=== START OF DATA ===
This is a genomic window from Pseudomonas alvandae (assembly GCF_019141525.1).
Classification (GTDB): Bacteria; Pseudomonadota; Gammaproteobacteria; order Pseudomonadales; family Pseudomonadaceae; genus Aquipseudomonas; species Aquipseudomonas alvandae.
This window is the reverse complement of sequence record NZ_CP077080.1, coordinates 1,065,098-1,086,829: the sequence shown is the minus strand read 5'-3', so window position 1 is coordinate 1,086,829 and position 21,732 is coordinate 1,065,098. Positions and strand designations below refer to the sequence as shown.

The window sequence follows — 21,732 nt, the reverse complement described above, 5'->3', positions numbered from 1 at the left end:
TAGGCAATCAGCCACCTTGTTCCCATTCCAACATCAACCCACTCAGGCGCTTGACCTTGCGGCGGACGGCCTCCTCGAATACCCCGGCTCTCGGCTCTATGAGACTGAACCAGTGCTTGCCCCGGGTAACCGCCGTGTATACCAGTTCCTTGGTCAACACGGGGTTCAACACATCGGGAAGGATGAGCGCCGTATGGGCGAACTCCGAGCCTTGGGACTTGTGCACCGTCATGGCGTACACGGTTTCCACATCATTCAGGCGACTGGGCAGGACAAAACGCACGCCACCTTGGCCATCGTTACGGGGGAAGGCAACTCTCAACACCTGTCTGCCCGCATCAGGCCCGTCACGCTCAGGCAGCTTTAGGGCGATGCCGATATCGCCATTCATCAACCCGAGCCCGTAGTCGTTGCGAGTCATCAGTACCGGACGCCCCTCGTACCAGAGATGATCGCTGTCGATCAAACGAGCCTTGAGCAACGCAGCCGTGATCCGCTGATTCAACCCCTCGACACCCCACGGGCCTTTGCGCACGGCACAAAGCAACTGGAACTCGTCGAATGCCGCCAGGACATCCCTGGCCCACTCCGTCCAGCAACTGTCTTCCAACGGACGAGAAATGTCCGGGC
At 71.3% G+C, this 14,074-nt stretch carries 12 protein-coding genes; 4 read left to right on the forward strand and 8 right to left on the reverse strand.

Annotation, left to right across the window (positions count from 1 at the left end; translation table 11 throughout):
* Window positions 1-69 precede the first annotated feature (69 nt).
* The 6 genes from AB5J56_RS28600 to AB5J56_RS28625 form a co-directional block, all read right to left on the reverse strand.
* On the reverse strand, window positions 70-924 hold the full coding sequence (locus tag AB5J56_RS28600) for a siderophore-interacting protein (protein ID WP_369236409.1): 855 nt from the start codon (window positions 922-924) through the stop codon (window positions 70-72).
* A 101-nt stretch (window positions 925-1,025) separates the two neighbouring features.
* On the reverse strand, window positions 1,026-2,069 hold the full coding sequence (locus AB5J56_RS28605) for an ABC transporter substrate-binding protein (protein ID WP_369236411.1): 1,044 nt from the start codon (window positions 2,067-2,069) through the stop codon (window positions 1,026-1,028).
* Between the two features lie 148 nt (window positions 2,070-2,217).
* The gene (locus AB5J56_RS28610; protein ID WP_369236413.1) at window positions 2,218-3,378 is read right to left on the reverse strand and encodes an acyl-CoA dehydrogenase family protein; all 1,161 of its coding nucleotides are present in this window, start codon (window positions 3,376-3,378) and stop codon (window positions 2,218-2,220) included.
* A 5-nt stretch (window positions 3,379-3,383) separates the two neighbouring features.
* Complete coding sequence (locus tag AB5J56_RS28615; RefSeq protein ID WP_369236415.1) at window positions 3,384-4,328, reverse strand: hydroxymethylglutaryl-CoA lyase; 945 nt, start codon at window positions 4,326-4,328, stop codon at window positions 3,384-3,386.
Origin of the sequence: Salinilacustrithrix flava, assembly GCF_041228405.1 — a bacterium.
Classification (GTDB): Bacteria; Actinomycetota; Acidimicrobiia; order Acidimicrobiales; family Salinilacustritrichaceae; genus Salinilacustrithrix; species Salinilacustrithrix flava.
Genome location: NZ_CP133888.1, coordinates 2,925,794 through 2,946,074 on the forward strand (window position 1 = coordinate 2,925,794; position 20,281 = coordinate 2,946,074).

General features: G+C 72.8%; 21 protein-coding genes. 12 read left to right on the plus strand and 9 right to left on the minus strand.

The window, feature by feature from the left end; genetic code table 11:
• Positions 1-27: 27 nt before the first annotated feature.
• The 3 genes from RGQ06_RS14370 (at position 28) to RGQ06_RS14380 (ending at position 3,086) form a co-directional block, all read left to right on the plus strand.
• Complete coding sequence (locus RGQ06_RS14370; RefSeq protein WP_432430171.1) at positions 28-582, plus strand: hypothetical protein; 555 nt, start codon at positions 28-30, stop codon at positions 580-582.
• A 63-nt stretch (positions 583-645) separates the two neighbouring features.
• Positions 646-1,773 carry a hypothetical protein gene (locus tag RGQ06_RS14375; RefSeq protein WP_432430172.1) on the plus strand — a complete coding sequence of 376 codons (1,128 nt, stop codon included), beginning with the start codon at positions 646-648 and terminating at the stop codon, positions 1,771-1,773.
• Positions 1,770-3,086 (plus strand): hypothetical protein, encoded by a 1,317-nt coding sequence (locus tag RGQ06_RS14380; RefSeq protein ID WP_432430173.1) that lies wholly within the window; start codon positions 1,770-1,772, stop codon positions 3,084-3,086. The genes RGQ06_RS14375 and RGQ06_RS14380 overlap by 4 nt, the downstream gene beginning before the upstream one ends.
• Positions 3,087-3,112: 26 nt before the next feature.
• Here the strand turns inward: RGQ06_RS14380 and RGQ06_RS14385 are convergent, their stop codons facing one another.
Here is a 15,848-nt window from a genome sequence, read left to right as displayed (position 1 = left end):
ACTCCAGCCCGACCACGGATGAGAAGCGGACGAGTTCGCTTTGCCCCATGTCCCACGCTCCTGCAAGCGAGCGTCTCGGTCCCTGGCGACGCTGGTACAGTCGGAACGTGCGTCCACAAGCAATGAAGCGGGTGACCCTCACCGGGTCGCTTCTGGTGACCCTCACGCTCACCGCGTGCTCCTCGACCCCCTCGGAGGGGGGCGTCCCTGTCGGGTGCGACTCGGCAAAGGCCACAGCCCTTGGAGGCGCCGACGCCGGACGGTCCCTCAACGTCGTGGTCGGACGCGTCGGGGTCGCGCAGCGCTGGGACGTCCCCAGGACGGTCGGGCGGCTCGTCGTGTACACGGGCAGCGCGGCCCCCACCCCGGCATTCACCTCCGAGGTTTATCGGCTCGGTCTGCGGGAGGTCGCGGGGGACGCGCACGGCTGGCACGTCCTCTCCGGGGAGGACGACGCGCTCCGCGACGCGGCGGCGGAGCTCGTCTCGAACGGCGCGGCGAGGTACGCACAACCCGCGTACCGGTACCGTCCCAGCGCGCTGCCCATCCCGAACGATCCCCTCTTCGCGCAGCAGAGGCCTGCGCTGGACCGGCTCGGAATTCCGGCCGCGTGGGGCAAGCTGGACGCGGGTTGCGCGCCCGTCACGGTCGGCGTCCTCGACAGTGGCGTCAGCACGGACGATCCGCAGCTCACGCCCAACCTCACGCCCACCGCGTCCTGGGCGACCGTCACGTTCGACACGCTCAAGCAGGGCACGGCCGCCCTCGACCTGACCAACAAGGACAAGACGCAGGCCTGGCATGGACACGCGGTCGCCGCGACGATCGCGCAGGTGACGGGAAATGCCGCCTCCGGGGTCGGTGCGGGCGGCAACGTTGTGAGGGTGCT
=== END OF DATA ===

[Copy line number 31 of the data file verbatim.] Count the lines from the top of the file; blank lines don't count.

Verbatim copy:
ACTCCAGCCCGACCACGGATGAGAAGCGGACGAGTTCGCTTTGCCCCATGTCCCACGCTCCTGCAAGCGAGCGTCTCGGTCCCTGGCGACGCTGGTACAGTCGGAACGTGCGTCCACAAGCAATGAAGCGGGTGACCCTCACCGGGTCGCTTCTGGTGACCCTCACGCTCACCGCGTGCTCCTCGACCCCCTCGGAGGGGGGCGTCCCTGTCGGGTGCGACTCGGCAAAGGCCACAGCCCTTGGAGGCGCCGACGCCGGACGGTCCCTCAACGTCGTGGTCGGACGCGTCGGGGTCGCGCAGCGCTGGGACGTCCCCAGGACGGTCGGGCGGCTCGTCGTGTACACGGGCAGCGCGGCCCCCACCCCGGCATTCACCTCCGAGGTTTATCGGCTCGGTCTGCGGGAGGTCGCGGGGGACGCGCACGGCTGGCACGTCCTCTCCGGGGAGGACGACGCGCTCCGCGACGCGGCGGCGGAGCTCGTCTCGAACGGCGCGGCGAGGTACGCACAACCCGCGTACCGGTACCGTCCCAGCGCGCTGCCCATCCCGAACGATCCCCTCTTCGCGCAGCAGAGGCCTGCGCTGGACCGGCTCGGAATTCCGGCCGCGTGGGGCAAGCTGGACGCGGGTTGCGCGCCCGTCACGGTCGGCGTCCTCGACAGTGGCGTCAGCACGGACGATCCGCAGCTCACGCCCAACCTCACGCCCACCGCGTCCTGGGCGACCGTCACGTTCGACACGCTCAAGCAGGGCACGGCCGCCCTCGACCTGACCAACAAGGACAAGACGCAGGCCTGGCATGGACACGCGGTCGCCGCGACGATCGCGCAGGTGACGGGAAATGCCGCCTCCGGGGTCGGTGCGGGCGGCAACGTTGTGAGGGTGCT